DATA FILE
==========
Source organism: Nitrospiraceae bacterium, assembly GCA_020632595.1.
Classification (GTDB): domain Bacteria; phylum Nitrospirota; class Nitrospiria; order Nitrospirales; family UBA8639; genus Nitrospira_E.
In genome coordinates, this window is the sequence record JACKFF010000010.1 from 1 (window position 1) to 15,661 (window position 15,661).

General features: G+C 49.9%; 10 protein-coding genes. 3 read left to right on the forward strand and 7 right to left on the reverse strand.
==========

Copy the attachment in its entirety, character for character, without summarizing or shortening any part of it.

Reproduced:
Source organism: Nitrospiraceae bacterium, assembly GCA_020632595.1.
Classification (GTDB): domain Bacteria; phylum Nitrospirota; class Nitrospiria; order Nitrospirales; family UBA8639; genus Nitrospira_E.
In genome coordinates, this window is the sequence record JACKFF010000010.1 from 1 (window position 1) to 15,661 (window position 15,661).

General features: G+C 49.9%; 10 protein-coding genes. 3 read left to right on the forward strand and 7 right to left on the reverse strand.